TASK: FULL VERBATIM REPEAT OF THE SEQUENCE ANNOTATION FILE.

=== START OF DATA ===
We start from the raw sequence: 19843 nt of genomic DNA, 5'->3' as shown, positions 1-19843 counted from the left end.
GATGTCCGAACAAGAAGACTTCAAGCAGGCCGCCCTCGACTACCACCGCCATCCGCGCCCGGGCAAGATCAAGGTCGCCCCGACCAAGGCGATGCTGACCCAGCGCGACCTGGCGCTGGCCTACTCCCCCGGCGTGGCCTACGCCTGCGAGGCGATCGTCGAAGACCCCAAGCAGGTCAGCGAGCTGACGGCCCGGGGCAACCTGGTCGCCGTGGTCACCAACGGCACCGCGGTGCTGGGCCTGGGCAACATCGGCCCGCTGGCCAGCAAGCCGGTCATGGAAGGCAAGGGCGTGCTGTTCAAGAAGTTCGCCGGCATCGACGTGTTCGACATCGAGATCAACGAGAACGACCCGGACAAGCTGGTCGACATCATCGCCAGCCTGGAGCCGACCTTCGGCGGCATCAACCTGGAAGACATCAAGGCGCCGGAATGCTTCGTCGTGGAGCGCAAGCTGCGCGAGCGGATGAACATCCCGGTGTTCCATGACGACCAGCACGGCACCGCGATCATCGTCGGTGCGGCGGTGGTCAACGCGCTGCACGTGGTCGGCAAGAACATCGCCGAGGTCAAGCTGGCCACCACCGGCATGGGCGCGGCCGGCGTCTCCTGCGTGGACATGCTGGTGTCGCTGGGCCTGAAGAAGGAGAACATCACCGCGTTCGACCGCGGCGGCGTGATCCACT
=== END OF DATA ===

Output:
We start from the raw sequence: 19843 nt of genomic DNA, 5'->3' as shown, positions 1-19843 counted from the left end.
GATGTCCGAACAAGAAGACTTCAAGCAGGCCGCCCTCGACTACCACCGCCATCCGCGCCCGGGCAAGATCAAGGTCGCCCCGACCAAGGCGATGCTGACCCAGCGCGACCTGGCGCTGGCCTACTCCCCCGGCGTGGCCTACGCCTGCGAGGCGATCGTCGAAGACCCCAAGCAGGTCAGCGAGCTGACGGCCCGGGGCAACCTGGTCGCCGTGGTCACCAACGGCACCGCGGTGCTGGGCCTGGGCAACATCGGCCCGCTGGCCAGCAAGCCGGTCATGGAAGGCAAGGGCGTGCTGTTCAAGAAGTTCGCCGGCATCGACGTGTTCGACATCGAGATCAACGAGAACGACCCGGACAAGCTGGTCGACATCATCGCCAGCCTGGAGCCGACCTTCGGCGGCATCAACCTGGAAGACATCAAGGCGCCGGAATGCTTCGTCGTGGAGCGCAAGCTGCGCGAGCGGATGAACATCCCGGTGTTCCATGACGACCAGCACGGCACCGCGATCATCGTCGGTGCGGCGGTGGTCAACGCGCTGCACGTGGTCGGCAAGAACATCGCCGAGGTCAAGCTGGCCACCACCGGCATGGGCGCGGCCGGCGTCTCCTGCGTGGACATGCTGGTGTCGCTGGGCCTGAAGAAGGAGAACATCACCGCGTTCGACCGCGGCGGCGTGATCCACT